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Devonport: Cross-Mersey ferry

Darwin/NT & Tasmania Transport Discussion

Devonport: Cross-Mersey ferry

Postby Roderick Smith » Sun Oct 02, 2016 2:57 pm

The original languished when the pontoon was moved from its convenient city-centre location. It also suffered when TTLine fenced off its compound, so that passengers for SoT had to walk a kilometre to reach a point only 100 m distant.

Roderick.

Devonport's ferry service set to return this month.
Published on 5 October 2015.
Devonport’s trans-Mersey ferry service has been given another lifeline, with the much-loved ferry set to be back on the water from Friday, 23 October.
The relaunched ferry service will be known as the ‘Spirit of Devonport’ and will operate Monday to Friday from 7.00am to 5.30pm and Saturdays from 9am to 5pm.
The ‘Spirit of Devonport’ ferry service will be officially launched by MerseyLink at 11am on Friday 23 October, from the ferry pontoon on the East Devonport side of the Mersey.
“A group of local philanthropists have banded together to purchase the western pontoon, to enable MerseyLink to again offer a trans-Mersey River crossing ferry for visitors and the local community” said Devonport Alderman Alison Jarman.
The group of local business people have purchased and gifted the pontoon to Council, who will be responsible for its future maintenance and management.
“The ferry would not be able to re-open if it wasn’t for the generosity and the community mindedness of those involved and also the Bingley’s, as the ferry operators, who are committed to providing the ferry service for the benefit of residents and visitors to Devonport” said Alderman Jarman.
“Council extends its grateful thanks on behalf of the community, to those who have made this possible” said Alderman Grant Goodwin.
Ferry services ceased in June 2014 due to the removal of the State Government’s subsidy and low patronage.
Alderman Goodwin said “It’s now up to every one of us to determine the future of the ferry. Whilst this generous gifting has enabled the ferry to get back on the water, if we do not support the ferry this time around, we may lose it for good in the future”.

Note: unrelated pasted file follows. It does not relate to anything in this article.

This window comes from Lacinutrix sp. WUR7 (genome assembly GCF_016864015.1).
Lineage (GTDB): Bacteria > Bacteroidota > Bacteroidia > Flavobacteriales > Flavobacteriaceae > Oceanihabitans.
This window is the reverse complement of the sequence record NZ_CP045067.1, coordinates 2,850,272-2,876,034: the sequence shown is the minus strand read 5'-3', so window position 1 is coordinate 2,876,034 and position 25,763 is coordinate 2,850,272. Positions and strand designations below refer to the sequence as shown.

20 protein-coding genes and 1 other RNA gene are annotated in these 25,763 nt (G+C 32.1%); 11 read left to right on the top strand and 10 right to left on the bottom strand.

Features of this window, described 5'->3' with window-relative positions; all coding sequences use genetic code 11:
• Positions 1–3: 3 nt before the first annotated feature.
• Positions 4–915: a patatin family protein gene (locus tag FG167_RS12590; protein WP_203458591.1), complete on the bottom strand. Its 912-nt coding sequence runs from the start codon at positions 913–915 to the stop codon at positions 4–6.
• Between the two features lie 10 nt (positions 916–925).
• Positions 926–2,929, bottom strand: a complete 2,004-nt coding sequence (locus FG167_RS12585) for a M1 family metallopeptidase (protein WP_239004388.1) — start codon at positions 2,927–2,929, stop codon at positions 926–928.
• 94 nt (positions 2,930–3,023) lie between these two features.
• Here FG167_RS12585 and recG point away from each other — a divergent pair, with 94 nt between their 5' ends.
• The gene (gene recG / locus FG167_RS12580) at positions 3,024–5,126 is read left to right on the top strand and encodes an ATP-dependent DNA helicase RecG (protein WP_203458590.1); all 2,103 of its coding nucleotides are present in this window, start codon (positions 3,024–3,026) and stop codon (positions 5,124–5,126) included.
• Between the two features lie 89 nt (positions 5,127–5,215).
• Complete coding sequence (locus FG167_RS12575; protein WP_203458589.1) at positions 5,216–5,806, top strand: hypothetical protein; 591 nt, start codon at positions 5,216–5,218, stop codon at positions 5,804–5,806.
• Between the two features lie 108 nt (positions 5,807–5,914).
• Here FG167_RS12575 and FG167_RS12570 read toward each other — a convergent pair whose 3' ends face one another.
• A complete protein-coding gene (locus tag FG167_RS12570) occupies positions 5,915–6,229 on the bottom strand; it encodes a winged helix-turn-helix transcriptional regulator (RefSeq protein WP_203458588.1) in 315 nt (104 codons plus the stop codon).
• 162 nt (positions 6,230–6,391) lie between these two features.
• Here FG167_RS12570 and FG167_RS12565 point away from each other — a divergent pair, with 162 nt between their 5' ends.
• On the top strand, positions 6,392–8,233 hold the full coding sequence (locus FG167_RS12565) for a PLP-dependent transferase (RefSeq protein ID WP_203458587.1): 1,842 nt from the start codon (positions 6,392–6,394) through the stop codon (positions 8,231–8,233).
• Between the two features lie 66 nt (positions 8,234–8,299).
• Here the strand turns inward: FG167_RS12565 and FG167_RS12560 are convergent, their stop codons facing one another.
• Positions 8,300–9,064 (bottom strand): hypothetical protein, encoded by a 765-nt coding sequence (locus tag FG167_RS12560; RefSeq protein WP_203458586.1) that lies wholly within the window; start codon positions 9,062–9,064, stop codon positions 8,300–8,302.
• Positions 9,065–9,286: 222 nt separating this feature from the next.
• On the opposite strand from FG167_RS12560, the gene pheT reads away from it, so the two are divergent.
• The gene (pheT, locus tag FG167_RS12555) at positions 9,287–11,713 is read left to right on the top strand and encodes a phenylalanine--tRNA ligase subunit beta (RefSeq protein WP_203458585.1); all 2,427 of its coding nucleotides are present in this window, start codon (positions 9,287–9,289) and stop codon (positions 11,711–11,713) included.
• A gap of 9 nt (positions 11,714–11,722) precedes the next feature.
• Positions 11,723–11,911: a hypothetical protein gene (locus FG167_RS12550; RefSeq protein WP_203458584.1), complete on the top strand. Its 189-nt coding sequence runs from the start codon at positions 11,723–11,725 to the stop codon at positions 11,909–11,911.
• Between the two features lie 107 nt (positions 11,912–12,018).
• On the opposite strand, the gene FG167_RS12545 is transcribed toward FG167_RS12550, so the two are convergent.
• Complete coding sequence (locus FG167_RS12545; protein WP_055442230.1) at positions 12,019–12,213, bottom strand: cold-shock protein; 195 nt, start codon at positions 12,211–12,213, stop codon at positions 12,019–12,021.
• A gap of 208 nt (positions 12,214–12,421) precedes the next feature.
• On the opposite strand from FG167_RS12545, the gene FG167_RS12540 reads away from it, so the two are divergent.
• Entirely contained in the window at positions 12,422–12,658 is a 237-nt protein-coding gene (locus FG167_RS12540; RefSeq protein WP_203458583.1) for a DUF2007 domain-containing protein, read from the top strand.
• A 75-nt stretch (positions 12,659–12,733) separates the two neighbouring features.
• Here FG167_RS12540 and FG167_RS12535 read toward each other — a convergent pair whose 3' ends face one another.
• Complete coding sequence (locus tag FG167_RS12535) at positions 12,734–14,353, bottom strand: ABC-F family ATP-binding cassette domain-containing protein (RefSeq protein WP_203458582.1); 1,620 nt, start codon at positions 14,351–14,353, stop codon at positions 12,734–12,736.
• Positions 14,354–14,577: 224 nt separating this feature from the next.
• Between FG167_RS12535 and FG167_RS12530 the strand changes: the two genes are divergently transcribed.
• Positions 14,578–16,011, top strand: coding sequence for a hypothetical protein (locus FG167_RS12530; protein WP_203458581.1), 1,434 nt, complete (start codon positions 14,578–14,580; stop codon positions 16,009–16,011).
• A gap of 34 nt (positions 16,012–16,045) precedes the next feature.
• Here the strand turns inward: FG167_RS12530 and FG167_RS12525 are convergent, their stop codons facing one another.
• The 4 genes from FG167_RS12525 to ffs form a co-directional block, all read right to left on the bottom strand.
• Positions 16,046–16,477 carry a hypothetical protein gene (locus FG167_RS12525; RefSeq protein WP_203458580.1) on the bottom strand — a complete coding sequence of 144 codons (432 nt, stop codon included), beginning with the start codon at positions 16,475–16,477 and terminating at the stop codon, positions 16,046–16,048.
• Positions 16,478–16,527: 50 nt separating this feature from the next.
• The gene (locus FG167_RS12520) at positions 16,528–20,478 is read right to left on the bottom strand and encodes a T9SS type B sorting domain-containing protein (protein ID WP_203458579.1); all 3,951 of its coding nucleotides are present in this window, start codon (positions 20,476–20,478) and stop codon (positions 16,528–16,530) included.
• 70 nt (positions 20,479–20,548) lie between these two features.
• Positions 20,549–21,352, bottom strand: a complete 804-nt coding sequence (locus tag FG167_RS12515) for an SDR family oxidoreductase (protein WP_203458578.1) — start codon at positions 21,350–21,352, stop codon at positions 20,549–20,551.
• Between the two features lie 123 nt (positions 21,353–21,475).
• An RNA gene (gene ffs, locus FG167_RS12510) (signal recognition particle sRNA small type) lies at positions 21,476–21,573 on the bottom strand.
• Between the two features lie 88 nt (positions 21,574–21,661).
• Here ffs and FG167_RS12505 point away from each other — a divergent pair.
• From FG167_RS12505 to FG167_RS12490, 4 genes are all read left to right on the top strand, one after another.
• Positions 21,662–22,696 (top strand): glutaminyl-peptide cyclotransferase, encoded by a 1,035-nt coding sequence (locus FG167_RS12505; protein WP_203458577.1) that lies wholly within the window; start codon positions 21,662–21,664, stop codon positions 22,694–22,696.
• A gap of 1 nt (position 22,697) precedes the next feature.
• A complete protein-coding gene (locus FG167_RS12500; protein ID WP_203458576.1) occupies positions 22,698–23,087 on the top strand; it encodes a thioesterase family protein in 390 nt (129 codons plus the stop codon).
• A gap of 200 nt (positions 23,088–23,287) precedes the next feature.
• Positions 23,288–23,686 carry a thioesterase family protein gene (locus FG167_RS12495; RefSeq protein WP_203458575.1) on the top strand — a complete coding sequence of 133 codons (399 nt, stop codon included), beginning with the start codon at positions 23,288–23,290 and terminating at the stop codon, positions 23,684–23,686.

“We would encourage the community to use the ferry service, to ensure it is sustainable into the future” he said.
kmoore@devonport.tas.gov.au
www.devonport.tas.gov.au/News-Media/Dev ... this-month

Mersey ferry pontoon to be repaired
21 Jul 2016, 'Burnie Advocate'.
The owner of the historic trans-Mersey passenger ferry, Spirit of Devonport, said she hoped to have the service back on the river again by spring.
Docked: The Spirit of Devonport passenger ferry has been out of action since the June floods caused damage to the western pontoon. Picture: Cordell Richardson.
The ferry has been berthed and out of action since the western pontoon, owned by the Devonport City Council, was damaged in the June flood event.
A council spokeswoman said a contract had been awarded to Mersey Slipways for the repair of the ferry pontoon.
The work was estimated to cost $65,000 and was due to start in the middle of next week, weather permitting. The council spokeswoman said a time-frame for the work to be done would be determined by when the contractor doing the pile replacements was available.
Jan Bingley, director of the Merseylink bus company which owned the ferry, said it did not carry as many passengers over winter compared to the summer months.
Average passenger numbers on the ferry were 180 per day over summer and in winter it dropped to 80 passengers per day, she said.
“We need 300 per day for a break-even financial situation,” Mrs Bingley said.
“Patronage over summer was an improvement on previous years and we thank all users and supporters of the iconic and historic ferry. Ultimately passengers will keep it afloat.”
Mrs Bingley said the ferry would still need more passengers or an injection of funding in order to keep it permanently on the river.
“We are forever optimistic and will do our best together with the council to keep it operating,” she said.
Mrs Bingley said she was “quietly confident”.
She said a shelter had been made for the western pontoon and was almost installed before the floods and as soon as it was repaired the shelter would be erected.
Mrs Bingley thanked Aldermen Grant Goodwin and Allison Jarman for their work on ferry projects.
Devonport's much-loved ferry received a lifeline when it was relaunched on the Mersey River in October last year.
The community was saddened when the ferry operating for 160 years was docked possibly for good after a State Government subsidy was axed and low patronage made it commercially unviable. The return of the ferry was for an initial 12-month trial period.
www.theadvocate.com.au/story/4044732/me ... e-repaired
Roderick Smith
 
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